About flock that will serve as food I often do not think it is worth the costly fees of veterinarians. I understand that people with pet chickens or rabbits with a cold go to the vet. Or that you do so to prevent contamination of your herd.
An animal that is injured you take care of just like a human. Is it too seriously injured, then you can still slaughter it. You hardly can go paying € 50 consultation fee for 1 kg of chicken that charges € 5.
To nurse larger animals you need extra hands, to hold them. Or tie them (horses, hoof care ...). Use belts instead of cutting ropes.

The first time I went shearing sheep (with hand shears, a type that is now used for boxwood) I needed a lot eosin both for my own blisters as for the cut wounds in the sheep skin.

wondewormenA turkey who was mauled by a dog once I had only found a few days later. The wounds were full of maggots. There were too much and too deep wounds to clean them. Hopeless. I had to finish and bury her.

A young goose whose pens were cut at the wrong moment got cut blood and fluid between the remaining stumps. Where fly eagerly laid their eggs. Additional wounds occurred by moisture and sanding of the stumps. Which were crawling with maggots. The largest gatherings I have wiped away as much as possible with a clean paint brush. The remaining -I estimate 1.000 maggots- I plucked as much as possible with tweezers. 3 hours of work. The maggots went in a small bucket of water. Those were for the fish. Chickens also tuck it. If you have domesticated chickens, you can even get help of them. They are much faster, and watch much better than we do.
In some holes in the wing (up to 10 mm deep) were still worms, which I could not catch. As the worms eat decaying flesh, and the stench was anything but pleasant, I let those sit overnight. (Also for people maggots are used to clean dead tissue from wounds.) The bare, dirty and bloody parts of the goose I then washed with soapy water and some vinegar as thoroughly as possible.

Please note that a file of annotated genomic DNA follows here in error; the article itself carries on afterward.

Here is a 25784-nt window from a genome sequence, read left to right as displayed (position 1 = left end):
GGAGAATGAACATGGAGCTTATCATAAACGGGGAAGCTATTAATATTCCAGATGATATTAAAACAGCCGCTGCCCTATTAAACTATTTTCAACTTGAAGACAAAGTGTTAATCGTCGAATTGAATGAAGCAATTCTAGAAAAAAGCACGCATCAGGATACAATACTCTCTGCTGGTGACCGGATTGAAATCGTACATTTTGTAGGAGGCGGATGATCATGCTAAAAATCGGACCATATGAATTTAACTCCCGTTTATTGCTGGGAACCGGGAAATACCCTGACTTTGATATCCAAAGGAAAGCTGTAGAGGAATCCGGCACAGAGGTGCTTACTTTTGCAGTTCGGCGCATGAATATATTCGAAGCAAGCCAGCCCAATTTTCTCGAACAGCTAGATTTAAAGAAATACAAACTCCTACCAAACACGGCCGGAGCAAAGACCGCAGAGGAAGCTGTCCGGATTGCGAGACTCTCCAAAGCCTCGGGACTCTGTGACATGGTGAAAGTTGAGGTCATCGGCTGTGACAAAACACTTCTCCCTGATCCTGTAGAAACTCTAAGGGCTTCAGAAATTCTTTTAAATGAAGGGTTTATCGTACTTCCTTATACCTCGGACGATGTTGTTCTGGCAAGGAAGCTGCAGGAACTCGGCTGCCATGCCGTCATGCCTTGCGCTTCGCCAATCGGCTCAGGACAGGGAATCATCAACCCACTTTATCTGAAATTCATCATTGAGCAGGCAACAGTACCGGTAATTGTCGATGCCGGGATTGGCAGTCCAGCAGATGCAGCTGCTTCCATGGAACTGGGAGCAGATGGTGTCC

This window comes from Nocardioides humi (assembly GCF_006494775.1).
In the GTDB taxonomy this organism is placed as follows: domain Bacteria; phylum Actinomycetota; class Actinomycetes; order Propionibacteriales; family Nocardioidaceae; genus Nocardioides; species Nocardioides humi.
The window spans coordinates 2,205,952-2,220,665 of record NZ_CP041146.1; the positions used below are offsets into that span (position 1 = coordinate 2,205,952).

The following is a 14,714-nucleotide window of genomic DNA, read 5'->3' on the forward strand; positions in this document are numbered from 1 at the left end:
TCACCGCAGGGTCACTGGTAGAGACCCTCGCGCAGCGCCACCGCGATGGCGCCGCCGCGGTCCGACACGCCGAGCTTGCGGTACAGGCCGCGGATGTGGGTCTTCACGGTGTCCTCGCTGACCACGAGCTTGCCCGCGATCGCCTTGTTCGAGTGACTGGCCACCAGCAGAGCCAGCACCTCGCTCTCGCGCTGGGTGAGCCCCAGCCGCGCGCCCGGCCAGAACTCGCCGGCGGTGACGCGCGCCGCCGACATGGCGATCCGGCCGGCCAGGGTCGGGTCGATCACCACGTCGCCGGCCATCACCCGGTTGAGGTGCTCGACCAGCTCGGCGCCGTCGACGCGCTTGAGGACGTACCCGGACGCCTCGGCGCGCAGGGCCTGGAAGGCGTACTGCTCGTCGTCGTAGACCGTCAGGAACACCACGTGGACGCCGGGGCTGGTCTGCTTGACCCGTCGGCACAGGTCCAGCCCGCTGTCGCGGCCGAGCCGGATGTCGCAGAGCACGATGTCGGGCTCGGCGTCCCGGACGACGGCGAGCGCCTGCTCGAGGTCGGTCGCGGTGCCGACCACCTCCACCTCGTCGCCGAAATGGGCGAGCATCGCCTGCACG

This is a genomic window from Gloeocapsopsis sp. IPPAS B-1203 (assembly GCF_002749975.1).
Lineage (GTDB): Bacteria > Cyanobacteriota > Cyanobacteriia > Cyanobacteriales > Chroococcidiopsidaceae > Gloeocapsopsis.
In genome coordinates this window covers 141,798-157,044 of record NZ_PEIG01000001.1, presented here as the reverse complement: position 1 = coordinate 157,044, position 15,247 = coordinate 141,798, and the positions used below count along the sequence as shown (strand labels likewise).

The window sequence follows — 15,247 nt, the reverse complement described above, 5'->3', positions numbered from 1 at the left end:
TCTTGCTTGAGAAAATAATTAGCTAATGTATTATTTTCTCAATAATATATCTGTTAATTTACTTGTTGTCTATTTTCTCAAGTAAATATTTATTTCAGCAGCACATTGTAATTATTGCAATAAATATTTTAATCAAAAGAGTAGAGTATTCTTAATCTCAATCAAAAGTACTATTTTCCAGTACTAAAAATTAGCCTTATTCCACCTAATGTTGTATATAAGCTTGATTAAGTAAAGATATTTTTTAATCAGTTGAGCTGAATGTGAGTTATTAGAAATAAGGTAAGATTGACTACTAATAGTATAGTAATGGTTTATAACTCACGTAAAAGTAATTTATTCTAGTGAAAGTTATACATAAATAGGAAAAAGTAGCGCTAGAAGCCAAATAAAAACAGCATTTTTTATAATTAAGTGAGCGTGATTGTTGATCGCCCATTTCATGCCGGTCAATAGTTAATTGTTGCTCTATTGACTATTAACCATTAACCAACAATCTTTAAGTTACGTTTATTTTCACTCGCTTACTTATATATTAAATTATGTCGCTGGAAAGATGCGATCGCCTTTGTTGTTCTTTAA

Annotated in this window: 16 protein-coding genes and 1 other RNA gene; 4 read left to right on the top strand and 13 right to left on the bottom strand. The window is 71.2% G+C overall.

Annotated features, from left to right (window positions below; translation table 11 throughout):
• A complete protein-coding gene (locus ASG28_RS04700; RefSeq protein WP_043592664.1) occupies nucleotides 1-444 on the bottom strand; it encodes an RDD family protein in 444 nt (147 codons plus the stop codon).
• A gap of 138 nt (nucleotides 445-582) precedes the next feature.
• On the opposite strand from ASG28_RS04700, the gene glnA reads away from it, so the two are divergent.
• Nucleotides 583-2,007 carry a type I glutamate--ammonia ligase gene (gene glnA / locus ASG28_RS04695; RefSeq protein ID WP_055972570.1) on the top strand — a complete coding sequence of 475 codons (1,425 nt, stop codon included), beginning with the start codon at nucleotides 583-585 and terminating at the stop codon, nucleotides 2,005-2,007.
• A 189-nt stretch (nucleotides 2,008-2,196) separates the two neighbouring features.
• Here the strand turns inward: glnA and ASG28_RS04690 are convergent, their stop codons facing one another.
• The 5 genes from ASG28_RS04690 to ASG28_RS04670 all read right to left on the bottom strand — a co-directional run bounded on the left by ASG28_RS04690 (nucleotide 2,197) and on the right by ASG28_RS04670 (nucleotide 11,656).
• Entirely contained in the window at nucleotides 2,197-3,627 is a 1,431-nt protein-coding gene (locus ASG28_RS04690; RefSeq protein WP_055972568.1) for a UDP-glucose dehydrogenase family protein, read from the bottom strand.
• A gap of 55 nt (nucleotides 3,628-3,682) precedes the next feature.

Since the worms incredibly quickly moved through the damp feathers and wounds, I then dried all those parts and the wet feathers blowing with a hairdryer. The goose felt clearly delicious with this treatment. And by the warm drought the smallest worms (and I suspect the eggs too) also were finished. Because of the predicted rain I also kept her in a dry area.
The next day I repeated all this. The dry patches were clean, and free of maggots. The holes in the wing not yet. The 'some' worms that I expected there were at least about 50. I have the deeper wounds dripped full several times with diluted disinfecting detol. This also drove most worms (partially) out. I have repeated this a three times a day: reviewed and catching. (The flies kept coming.) And every time I disinfected and dried with the hair dryer. It turned out to be fine for the goose.

For disinfecting stables I use diluted bleach. In forms of diarrhea in chickens we did put a few drops in the drinking water.
(In the absence of other disinfection stuff I have, when my little finger had been between a belt sander, also used it at self. It picks up but disinfects.)